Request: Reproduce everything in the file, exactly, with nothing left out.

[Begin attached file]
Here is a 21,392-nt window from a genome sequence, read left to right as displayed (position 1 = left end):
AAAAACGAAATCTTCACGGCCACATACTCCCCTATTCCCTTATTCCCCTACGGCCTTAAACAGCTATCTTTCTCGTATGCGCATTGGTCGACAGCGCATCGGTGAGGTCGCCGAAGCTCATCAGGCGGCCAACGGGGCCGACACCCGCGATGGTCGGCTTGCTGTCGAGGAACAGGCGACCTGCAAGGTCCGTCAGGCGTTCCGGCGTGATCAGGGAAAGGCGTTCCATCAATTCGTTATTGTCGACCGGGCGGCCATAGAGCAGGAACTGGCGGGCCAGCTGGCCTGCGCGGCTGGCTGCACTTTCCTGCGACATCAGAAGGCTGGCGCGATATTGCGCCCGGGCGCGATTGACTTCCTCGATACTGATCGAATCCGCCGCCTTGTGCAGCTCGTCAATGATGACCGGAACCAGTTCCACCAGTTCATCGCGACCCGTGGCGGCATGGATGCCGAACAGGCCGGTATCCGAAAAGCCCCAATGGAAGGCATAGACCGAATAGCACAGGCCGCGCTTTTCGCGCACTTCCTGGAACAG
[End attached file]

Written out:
Here is a 21,392-nt window from a genome sequence, read left to right as displayed (position 1 = left end):
AAAAACGAAATCTTCACGGCCACATACTCCCCTATTCCCTTATTCCCCTACGGCCTTAAACAGCTATCTTTCTCGTATGCGCATTGGTCGACAGCGCATCGGTGAGGTCGCCGAAGCTCATCAGGCGGCCAACGGGGCCGACACCCGCGATGGTCGGCTTGCTGTCGAGGAACAGGCGACCTGCAAGGTCCGTCAGGCGTTCCGGCGTGATCAGGGAAAGGCGTTCCATCAATTCGTTATTGTCGACCGGGCGGCCATAGAGCAGGAACTGGCGGGCCAGCTGGCCTGCGCGGCTGGCTGCACTTTCCTGCGACATCAGAAGGCTGGCGCGATATTGCGCCCGGGCGCGATTGACTTCCTCGATACTGATCGAATCCGCCGCCTTGTGCAGCTCGTCAATGATGACCGGAACCAGTTCCACCAGTTCATCGCGACCCGTGGCGGCATGGATGCCGAACAGGCCGGTATCCGAAAAGCCCCAATGGAAGGCATAGACCGAATAGCACAGGCCGCGCTTTTCGCGCACTTCCTGGAACAG